10 Best Courtroom Movies of All Time

Justice is one of the foremost fundamental rights of human beings. While different civilizations left their footprints on the face of earth, it was the law of the land that made or broke them. Along its way, the law took various forms and many turns to become strong and rigid. But it were those stories or incidents that made the law to be equipped to help the helpless from the clutches of the evil. At times it were a couple fighting for their love. Sometimes it was a man fighting for his fundamental rights. And at times, it came down to the humanity to fight against a tyrant.

All these made some great cases. And from those cases, came out some great movies. We, at The Cinemaholic, present the list of top courtroom drama movies of all time. Some of them can also be classified as legal thriller movies. You can also stream some of these best courtroom drama movies on Netflix, Hulu or Amazon Prime.

10. Michael Clayton (2007)

A lawyer, tired from the ongoing problem in his life, stops the car on a deserted place. He walks out of the car to admire a group of horses grazing when he suddenly his car bursts to flame. And thus starts Michael Clayton’s tryst with a system ridden with lies, guilt, corruption and that one thing that goes missing in everybody involved but him – ethics. George Clooney plays the titular character with such elan that he stands apart between giants such as Tilda Swinton, Tom Wilkinson and Sydney Pollack. Playing a fixer in a law firm , who gets into trouble for standing his ground, Clooney keeps it right on the edge.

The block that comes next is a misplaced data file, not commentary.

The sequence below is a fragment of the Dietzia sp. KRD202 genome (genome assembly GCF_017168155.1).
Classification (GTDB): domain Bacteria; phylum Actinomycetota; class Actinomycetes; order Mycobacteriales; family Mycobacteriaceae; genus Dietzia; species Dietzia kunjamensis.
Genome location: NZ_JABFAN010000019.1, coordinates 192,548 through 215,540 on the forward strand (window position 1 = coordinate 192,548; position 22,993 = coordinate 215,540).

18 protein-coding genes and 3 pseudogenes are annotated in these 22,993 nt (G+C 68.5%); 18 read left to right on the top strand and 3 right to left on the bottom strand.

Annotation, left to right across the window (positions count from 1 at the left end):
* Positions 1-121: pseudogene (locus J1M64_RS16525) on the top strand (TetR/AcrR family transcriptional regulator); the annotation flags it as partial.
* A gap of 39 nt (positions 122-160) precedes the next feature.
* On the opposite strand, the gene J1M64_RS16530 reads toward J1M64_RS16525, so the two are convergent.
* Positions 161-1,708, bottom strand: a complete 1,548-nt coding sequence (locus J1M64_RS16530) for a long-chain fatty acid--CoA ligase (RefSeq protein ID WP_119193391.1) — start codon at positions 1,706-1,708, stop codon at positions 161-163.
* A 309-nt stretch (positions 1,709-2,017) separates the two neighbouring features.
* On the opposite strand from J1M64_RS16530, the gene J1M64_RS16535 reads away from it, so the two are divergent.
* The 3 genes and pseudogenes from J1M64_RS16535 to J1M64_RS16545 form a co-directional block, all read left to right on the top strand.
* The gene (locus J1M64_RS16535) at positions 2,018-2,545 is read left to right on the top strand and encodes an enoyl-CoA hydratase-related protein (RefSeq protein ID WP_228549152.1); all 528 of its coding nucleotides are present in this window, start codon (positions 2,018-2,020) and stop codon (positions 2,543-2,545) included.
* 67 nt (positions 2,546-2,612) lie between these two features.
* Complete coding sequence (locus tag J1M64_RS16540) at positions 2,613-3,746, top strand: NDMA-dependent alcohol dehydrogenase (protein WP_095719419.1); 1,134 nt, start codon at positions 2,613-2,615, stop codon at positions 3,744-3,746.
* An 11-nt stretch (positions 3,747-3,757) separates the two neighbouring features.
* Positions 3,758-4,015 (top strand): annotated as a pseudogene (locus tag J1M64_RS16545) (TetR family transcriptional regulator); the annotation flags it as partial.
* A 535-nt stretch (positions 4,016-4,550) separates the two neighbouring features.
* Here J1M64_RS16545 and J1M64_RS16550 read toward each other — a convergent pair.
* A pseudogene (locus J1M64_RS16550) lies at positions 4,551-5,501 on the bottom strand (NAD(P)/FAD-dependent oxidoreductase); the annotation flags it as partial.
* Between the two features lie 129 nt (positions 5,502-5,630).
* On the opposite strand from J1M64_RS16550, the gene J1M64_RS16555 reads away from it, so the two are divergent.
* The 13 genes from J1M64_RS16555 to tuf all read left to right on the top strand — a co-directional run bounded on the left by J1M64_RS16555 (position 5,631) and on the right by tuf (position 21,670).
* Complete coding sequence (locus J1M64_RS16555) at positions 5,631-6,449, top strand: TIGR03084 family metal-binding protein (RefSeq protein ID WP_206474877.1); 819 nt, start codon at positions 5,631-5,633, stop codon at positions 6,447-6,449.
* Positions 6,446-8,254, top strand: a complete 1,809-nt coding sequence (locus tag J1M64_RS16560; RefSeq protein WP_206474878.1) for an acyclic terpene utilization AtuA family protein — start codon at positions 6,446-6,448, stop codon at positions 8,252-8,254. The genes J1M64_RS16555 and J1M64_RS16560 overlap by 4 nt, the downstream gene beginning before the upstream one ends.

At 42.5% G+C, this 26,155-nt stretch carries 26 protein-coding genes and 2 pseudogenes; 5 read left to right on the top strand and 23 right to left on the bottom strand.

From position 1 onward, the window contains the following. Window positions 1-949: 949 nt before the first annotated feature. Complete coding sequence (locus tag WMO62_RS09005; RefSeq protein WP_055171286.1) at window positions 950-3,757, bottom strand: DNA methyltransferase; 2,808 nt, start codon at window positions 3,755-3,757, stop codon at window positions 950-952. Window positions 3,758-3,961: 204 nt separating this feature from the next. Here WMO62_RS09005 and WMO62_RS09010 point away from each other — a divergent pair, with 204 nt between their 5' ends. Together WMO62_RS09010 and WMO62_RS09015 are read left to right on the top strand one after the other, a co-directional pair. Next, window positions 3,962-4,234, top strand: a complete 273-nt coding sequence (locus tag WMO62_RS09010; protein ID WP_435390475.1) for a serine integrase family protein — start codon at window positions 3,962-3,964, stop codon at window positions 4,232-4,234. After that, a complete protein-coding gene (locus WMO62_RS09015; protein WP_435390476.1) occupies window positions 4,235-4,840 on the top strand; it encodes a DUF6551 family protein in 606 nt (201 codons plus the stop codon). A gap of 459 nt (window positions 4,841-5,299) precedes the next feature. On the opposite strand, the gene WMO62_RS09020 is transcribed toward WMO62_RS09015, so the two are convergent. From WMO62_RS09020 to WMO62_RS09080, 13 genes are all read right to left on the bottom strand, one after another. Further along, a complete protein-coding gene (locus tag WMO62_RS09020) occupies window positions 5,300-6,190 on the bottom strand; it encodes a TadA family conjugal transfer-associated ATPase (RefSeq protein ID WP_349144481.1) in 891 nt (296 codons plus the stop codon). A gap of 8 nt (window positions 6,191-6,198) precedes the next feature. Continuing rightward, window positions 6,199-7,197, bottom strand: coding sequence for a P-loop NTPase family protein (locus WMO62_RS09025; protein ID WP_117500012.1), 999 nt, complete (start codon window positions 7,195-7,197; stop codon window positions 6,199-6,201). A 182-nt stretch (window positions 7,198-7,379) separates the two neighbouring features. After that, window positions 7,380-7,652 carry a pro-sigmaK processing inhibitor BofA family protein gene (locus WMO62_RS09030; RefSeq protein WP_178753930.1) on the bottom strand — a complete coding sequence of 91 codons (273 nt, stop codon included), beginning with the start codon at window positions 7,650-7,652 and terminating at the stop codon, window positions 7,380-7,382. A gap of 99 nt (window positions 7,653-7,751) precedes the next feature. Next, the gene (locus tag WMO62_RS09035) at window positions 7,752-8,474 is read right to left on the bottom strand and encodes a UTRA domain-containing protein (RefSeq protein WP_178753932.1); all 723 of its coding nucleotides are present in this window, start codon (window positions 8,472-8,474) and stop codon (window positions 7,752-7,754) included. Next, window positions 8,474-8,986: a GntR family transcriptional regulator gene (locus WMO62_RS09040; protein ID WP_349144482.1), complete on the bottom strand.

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9. Philadelphia (1994)

A disease which cannot be named. A disease that made people shun the patient. Such was the infamy of AIDS. ‘Philadelphia’ brought out the harassment and the ostracism that people diagnosed with it, faced. A man employed at a corporate legal firm is sacked in the guise of him being unfit for the job, while in the reality, it’s the disease that made the top honchos take the decision. As several lawyers refuse to represent him as he challenges the decision in the court of law, he takes it on himself to clean his name. His fight for survival makes even the staunchest of homophobic listen to him. Tom Hanks won his first academy award for best actor for his portrayal of the man wronged by the system.